That’s A Wrap: Team defense

  • 04/21/2016 10:14 am in

Welcome to “That’s A Wrap,” our recap of the 2015-2016 Indiana Hoosiers. Today, the series concludes with a look at Indiana’s defense.

Final stats (35 games): 69.9 ppg, 44.4 FG%, 49.8 eFG %, 34.3 3PFG%, 18.9 TO%, 30.2% FTR.

Indiana’s elite offense set the stage to contend for the Big Ten championship this past season, but it was the defense that won the league outright for the Hoosiers.

In 2014-2015, Indiana’s defense was a major problem. In 2015-2016, the defense grew into a strength. A comparison of defensive stats between the two seasons tells the story of improvement (Note: all numbers are what IU’s defense allowed):


Indiana had the nation’s 214th best defense in 2014-2015 according to KenPom’s adjusted defensive efficiency numbers and moved all the way up to No. 73 this season. In league play, the Hoosiers had the Big Ten’s 13th best defense a season ago and jumped up to No. 3 this season.

So how did it happen? A renewed focus on fundamentals, better communication, better personnel and a simplification of concepts.

Nick Zeisloft offered some insight into the focus on fundamentals during his appearance on Podcast on the Brink when he revealed that assistant coach Rob Judson took control of the defense in the offseason. It started with drills in June and while the improvement wasn’t visible through non-conference play, it began to take hold as the Hoosiers hit Big Ten season.

After allowing Kennesaw State to score 1.08 points per possession in the final non-conference tune-up, Indiana held nine of its first 10 Big Ten opponents under a point per possession. That’s an incredible statistic.

The growth in communication came from a variety of places. Yogi Ferrell was much more of a vocal leader as a senior and was an extension of the coaching staff on the floor, which was something that was missing last season. Thomas Bryant arrived and provided energy on the backend of the defense and like Ferrell, was very vocal.

Bryant also figures into the improved personnel, but his struggles in guarding ball screens early in the season were well documented. He improved as the season went along and so did Indiana’s defense.

But he was far from the only player who made strides as the season went on.

Juwan Morgan and OG Anunoby grew into defensive stoppers as their roles in the rotation increased. Zeisloft, a liability at times defensively, grew into a player the coaching staff felt comfortable putting on Jamal Murray in the NCAA tournament round of 32. Ferrell was a lockdown perimeter defender and a worthy pick for the league’s all-defensive team. Robert Johnson, who was called a “pure junkyard dog” by Bryant, didn’t get enough credit for his ability to guard on the perimeter.

After allowing opponents to finish over 62 percent of shots at the rim last season, Indiana put up much better resistance at the rim:


Add it all together and the Hoosiers grew from a team that allowed Duke to score 1.53 points per possession in early December to a team that held the nation’s No. 1 offense in Kentucky to .94 points per possession in the NCAA tournament. Indiana beat a major program in the tournament because of its defense, a development that would have been impossible to see coming in late December.

The simplification piece also holds importance as Indiana moved away from switching defenses mid-possession and opted to go straight man-to-man most of the time. With quality depth on the bench, the coaching staff had the ability to keep everyone accountable and use the bench for accountability. Once the Big Ten season started, if you didn’t guard, you typically sat on the sidelines.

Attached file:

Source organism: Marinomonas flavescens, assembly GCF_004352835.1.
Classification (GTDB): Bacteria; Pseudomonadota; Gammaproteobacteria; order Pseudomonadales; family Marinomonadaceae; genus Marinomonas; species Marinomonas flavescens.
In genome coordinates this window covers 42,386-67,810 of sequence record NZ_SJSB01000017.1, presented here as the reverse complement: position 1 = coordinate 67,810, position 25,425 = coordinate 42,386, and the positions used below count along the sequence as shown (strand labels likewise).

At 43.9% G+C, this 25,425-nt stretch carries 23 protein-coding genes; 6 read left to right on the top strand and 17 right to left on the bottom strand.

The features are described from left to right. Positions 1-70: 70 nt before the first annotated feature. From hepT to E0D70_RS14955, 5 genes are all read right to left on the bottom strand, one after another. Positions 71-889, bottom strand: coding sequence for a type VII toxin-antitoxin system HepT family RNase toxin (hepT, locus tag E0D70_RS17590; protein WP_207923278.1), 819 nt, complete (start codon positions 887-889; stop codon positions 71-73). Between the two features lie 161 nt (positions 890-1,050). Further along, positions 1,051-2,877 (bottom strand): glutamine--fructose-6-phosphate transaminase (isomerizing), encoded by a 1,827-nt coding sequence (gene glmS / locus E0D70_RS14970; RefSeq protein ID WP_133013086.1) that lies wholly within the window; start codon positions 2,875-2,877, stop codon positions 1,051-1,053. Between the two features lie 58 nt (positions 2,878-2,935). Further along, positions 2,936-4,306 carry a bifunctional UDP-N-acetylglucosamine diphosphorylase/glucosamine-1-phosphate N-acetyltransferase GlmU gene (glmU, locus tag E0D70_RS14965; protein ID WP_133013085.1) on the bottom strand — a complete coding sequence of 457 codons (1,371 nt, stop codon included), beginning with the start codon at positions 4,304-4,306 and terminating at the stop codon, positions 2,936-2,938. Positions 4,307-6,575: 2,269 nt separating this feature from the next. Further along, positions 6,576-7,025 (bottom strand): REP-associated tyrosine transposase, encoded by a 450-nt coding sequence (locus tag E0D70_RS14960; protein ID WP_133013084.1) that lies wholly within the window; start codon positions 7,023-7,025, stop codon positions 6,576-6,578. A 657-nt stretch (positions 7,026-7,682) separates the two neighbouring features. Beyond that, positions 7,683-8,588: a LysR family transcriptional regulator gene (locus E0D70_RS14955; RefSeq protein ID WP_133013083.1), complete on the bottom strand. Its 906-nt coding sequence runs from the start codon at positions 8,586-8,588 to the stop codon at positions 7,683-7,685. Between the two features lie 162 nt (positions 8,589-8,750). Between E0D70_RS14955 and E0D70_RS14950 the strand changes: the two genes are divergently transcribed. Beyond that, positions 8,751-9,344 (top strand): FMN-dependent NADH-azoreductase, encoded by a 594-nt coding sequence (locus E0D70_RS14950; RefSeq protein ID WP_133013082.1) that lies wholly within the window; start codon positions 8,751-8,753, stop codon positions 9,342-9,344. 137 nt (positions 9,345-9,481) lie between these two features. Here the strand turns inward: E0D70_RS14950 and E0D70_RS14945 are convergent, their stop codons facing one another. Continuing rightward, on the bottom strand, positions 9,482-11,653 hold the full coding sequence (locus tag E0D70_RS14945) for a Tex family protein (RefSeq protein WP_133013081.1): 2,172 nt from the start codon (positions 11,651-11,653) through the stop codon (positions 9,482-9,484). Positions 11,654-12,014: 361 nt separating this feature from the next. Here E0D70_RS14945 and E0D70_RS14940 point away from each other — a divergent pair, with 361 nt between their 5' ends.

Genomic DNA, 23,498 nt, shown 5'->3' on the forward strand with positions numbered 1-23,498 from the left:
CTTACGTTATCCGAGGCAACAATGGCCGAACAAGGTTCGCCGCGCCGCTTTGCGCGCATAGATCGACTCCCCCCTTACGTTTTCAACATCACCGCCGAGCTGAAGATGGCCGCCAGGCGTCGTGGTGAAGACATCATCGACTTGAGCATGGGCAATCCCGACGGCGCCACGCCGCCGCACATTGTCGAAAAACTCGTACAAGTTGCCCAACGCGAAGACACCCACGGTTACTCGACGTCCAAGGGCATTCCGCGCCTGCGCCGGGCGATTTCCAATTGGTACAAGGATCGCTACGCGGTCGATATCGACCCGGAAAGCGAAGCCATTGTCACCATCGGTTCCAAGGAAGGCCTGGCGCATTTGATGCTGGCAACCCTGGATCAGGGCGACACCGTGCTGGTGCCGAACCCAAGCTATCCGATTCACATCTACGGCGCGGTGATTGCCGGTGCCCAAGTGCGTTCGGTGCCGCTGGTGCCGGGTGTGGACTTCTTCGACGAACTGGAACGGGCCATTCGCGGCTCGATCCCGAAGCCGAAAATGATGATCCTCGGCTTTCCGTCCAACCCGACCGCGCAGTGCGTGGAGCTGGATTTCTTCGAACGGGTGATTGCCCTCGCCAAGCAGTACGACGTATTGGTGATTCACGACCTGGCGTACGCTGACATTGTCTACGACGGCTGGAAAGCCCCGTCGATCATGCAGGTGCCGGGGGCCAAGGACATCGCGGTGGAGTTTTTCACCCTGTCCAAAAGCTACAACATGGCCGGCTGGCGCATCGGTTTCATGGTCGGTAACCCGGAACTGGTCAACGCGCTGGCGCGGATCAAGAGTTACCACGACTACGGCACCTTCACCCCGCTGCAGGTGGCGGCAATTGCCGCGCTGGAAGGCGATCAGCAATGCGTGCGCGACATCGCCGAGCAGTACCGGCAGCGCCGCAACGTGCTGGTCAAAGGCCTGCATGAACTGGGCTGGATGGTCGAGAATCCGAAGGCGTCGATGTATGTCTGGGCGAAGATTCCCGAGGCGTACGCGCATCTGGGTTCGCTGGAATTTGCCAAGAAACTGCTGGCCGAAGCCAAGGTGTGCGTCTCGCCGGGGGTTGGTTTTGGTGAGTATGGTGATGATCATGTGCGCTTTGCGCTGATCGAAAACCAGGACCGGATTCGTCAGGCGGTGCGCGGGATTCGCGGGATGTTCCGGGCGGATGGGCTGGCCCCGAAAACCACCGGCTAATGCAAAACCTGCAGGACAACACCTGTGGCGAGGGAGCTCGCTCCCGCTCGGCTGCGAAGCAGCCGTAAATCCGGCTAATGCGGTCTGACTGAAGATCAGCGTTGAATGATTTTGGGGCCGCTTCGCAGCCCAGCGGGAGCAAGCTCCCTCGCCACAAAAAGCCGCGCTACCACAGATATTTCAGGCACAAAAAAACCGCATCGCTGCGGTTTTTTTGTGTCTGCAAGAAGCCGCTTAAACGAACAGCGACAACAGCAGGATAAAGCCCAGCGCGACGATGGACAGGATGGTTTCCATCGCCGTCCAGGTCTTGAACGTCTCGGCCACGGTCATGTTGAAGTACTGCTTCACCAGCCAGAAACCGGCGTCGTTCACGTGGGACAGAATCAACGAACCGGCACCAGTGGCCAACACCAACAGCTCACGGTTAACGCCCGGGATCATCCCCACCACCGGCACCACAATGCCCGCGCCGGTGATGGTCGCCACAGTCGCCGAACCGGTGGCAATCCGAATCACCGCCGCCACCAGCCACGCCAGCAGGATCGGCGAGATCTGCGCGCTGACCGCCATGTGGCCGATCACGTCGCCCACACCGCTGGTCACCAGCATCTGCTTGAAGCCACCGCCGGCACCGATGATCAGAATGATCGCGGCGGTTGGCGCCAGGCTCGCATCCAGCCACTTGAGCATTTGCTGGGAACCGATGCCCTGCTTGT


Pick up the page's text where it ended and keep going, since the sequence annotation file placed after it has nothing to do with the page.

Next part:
Bottom Line: Indiana’s defense received many of the headlines throughout the season – and rightfully so – but the Hoosiers won the Big Ten with defense. It was a team effort with better coaching, better execution and better personnel to fit what the Hoosiers were trying to accomplish. It was a turnaround that nobody saw coming, but the Hoosiers finished with the third best defense in the Big Ten. In the Crean era, it was Indiana’s second best defensive team in conference play from a points per possession allowed perspective. With a strong core returning next winter and more talent arriving, it’ll be interesting to see if the Hoosiers can continue to win with defense.

Quotable: “What we learned from that game (Duke) was we need to be more aggressive. What we learned about ourselves is that we control that aggressiveness. We control our ball movement. We control our ability to not only be connected defensively, which we’ve really become, but to really get out and run. And as poor as our defense was early on in the year, our running game was equally as bad, because we weren’t getting enough stops. We weren’t getting out and playing fast enough. And really pre-Morehead State, which was December 5th, the one game that we really did it right was in the Creighton game. We played really well that night against a team at home and then we didn’t move the ball as well and we weren’t as connected defensively.

“But I think everything is continuing to improve because it’s — the fact of the matter is the guys continue to get better at Indiana. And they don’t just get better through practice and they don’t just get better through schemes and Xs and Os. They get better fundamentally. And it doesn’t matter if you’re Yogi Ferrell, who is a McDonald’s All-American, or some of our freshmen like OG and Juwan that were mildly recruited. They were recruited but they were mildly recruited. You get better.

“And eventually you really learn that you’re going to have, you are responsible to impact your teammates, and not only in the offensive end but the defensive end. And I think that’s been the biggest thing for us, and we’ve never lost two games in a row. So they’re absolutely resilient. They learn from their mistakes, they build on their successes and there’s never been a time where I walked into practice or walked out of practice thinking that we had some guys that were full of themselves. We’ve not had that at all. And I think that’s got a lot to do with why we’re here today.” – Crean on the team’s improvement prior to the Sweet Sixteen game against North Carolina

Previously: OG AnunobyJuwan Morgan, Thomas Bryant, Harrison Niego, James Blackmon Jr., Robert Johnson, Collin Hartman, Troy Williams, Nick Zeisloft, Max Bielfeldt, Ryan Burton, Yogi Ferrell, Tom Crean, Team offense

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  • OK sorry for being a smart a$$. There I said it. Still don’t see why a guy has the capability to hit on 46% of his threes, which is pretty darned good.. But if he leads the team in scoring it will be to it’s detriment. just don’t see or buy the logic.

  • I hear you, and that’s a concern, for sure. Hopefully it’s something CTC can/will manage. Certainly though there’s a way he can both contribute to the team and highlight his value to the NBA…

  • b_side

    Ahh, so if we’re #6 offensively, we can’t afford it like UNC can? Not sure I’m buying that.